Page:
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I am struggling to show that all directional derivatives exist for the function

$ f(x,y)=\begin{cases} 1 & \mathrm{if\:} x=y^2 \land x \neq 0 \\ 0 & \mathrm{otherwise} \\ \end{cases} $

using the formula $D_vf(0,0)=\lim_{h\to 0}\frac{1}{h}[f(hv_1,hv_2)-f(0,0)]$.

If we choose $x\neq y^2 \lor x=0$ obviously $\lim_{h\to 0}\frac{1}{h}[f(hv_1,hv_2)-f(0,0)] = 0$ since $f(hv_1,hv_2)=0$ in this case.

In the other case I will agree, that $\lim_{h\to 0}\frac{1}{h}[f(hv_1,hv_2)-f(0,0)] = 0$ for all $h\neq 1$.

But if our arbitrary $h \in \mathbb{R}\setminus \{0\}$ is $1$ as we insert $hv_1$ and $hv_2$ in $f$ we surely get $\lim_{h\to 0}1/h=\infty$.

I would be pleased if someone could help me clear things up and provide me a solution how to show that all directional derivatives exist.

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    $\begingroup$ How does what happens at $h=1$ have any relevance to the limit as $h\to0$? It doesn’t matter if the line along which you’re computing the derivative intersects the curve $x=y^2$ at some point besides the origin. For any fixed direction, once $h$ is sufficiently small, the line and parabola won’t intersect and the value of $f$ will remain $0$. $\endgroup$ – amd Dec 8 '19 at 19:40
  • $\begingroup$ So doesn't the value of $f(hv_1, hv_2)$ depend on h? If $hv_1=h^2v_2^2$ than $f(hv_1, hv_2)=1$ and $0$ otherwise. And after that we apply the limit. So I got some serious problems to write that down rigorously. @amd $\endgroup$ – lambda Dec 8 '19 at 20:16
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    $\begingroup$ For any fixed direction vector $(v_1,v_2)$, there is at most one $h_0\ne0$ for which $h_0v_1=h_0^2v_2^2$. If $\lvert h\rvert\lt \lvert h_0\rvert$, then the value of $f$ along this line must be identically $0$. Now recall the $\epsilon$-$\delta$ definition of a limit. $\endgroup$ – amd Dec 8 '19 at 23:10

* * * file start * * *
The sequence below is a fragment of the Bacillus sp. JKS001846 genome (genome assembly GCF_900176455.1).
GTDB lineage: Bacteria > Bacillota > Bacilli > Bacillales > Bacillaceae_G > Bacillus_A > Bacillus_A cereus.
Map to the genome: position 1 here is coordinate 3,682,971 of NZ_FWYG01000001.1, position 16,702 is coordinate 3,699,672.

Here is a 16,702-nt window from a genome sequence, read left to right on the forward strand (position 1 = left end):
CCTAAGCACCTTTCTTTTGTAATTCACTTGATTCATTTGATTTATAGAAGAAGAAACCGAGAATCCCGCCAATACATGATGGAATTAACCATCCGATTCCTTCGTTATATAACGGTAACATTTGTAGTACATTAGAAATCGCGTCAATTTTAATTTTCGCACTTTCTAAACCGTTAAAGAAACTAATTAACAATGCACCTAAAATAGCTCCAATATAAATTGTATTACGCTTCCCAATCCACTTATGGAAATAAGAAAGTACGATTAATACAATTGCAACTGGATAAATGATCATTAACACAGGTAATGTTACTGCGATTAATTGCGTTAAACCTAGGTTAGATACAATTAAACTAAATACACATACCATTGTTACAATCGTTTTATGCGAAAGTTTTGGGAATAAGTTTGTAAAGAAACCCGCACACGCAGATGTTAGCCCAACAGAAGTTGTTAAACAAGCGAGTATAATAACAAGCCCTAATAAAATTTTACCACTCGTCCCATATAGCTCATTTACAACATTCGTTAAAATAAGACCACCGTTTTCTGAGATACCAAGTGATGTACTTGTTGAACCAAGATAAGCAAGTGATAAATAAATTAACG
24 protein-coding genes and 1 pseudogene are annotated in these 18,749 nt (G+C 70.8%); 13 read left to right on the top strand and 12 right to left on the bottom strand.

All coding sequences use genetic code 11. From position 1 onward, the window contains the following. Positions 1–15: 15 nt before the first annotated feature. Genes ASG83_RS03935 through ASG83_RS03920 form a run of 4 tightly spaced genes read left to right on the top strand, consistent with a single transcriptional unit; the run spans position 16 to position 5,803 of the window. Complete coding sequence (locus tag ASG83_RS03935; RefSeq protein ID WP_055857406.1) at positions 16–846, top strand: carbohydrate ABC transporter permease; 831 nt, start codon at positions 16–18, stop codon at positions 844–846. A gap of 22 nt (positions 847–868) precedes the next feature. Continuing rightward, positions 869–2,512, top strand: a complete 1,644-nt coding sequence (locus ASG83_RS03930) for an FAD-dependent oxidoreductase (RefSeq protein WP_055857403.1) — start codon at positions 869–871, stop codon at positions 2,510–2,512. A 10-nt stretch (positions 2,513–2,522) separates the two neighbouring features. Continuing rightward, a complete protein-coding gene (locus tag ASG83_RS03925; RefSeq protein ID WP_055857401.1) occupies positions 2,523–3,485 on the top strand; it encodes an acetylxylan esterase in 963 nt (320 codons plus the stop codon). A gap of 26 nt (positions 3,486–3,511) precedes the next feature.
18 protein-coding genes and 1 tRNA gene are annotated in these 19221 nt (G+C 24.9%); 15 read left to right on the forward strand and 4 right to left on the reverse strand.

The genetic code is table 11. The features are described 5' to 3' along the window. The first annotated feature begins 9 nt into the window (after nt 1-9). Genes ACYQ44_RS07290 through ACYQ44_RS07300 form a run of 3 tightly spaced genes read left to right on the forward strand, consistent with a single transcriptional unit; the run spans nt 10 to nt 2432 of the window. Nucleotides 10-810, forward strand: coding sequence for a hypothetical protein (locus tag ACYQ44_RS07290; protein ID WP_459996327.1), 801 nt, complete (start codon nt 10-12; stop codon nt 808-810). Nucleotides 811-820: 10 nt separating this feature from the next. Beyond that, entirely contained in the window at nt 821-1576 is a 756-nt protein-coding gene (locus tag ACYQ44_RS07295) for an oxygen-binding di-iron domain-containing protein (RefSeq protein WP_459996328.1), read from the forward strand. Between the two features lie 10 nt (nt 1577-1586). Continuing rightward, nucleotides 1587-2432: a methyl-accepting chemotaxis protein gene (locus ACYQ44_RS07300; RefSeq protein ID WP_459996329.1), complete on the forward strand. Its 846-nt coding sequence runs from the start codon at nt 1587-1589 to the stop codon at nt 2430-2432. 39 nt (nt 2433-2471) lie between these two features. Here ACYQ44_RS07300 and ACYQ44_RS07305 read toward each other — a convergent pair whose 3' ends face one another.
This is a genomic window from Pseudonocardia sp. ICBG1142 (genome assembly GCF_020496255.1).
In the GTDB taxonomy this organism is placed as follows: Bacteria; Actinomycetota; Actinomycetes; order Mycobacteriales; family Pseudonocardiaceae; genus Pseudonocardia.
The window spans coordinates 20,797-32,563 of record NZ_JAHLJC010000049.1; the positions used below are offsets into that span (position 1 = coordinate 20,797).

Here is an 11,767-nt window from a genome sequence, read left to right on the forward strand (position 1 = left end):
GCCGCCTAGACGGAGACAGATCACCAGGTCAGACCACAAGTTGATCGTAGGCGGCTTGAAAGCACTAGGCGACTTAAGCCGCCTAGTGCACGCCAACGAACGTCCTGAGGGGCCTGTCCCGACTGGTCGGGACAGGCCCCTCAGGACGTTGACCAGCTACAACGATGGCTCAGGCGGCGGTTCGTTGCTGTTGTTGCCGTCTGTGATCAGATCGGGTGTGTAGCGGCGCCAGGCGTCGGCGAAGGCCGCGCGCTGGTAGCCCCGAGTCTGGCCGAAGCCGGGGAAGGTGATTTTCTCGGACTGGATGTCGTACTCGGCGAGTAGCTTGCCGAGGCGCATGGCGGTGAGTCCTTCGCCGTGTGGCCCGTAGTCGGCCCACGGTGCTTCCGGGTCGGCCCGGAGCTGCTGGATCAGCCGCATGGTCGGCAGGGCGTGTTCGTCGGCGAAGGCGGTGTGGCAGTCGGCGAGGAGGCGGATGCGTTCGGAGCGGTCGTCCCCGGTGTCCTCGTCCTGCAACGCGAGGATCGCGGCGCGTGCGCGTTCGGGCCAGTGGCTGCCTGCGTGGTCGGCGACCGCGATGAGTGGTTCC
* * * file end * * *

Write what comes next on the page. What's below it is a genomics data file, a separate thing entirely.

• $\begingroup$ Got it. Thanks a lot! $\endgroup$ – lambda Dec 9 '19 at 19:18
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The key observation here is that for any fixed direction vector $(v_1,v_2)$, the line $(hv_1,hv_2)$ has at most two intersections with $x=y^2$: there’s always one at the origin, which we don’t care about, and there might be another for some value $h_0$ of $h$. If there’s only one intersection, then the value of $f$ along the line is identically zero, so we’re done. If this $h_0$ exists, on the other hand, then for any $h\lt h_0$, $f(hv_1,hv_2)=0$. So, going back to the $\epsilon$-$\delta$ definition of a limit, for any $\epsilon\gt0$ we need only take $\delta\lt h_0$; the limit of the difference quotient is also equal to $0$ in this case. To put it a different way, what happens at a single point away from the origin is irrelevant since we can always restrict our attention to neighborhoods of the origin that don’t contain this point when computing the limit.

Of course, this function is not differentiable at the origin since it’s not even continuous there. This is a fairly standard example of how the existence of all directional derivatives, and moreover, that they are consistent in the sense that the derivative in the direction of $\mathbf v$ is equal to $\mathbf v\cdot\nabla f$, is not sufficient for $f$ to be differentiable.

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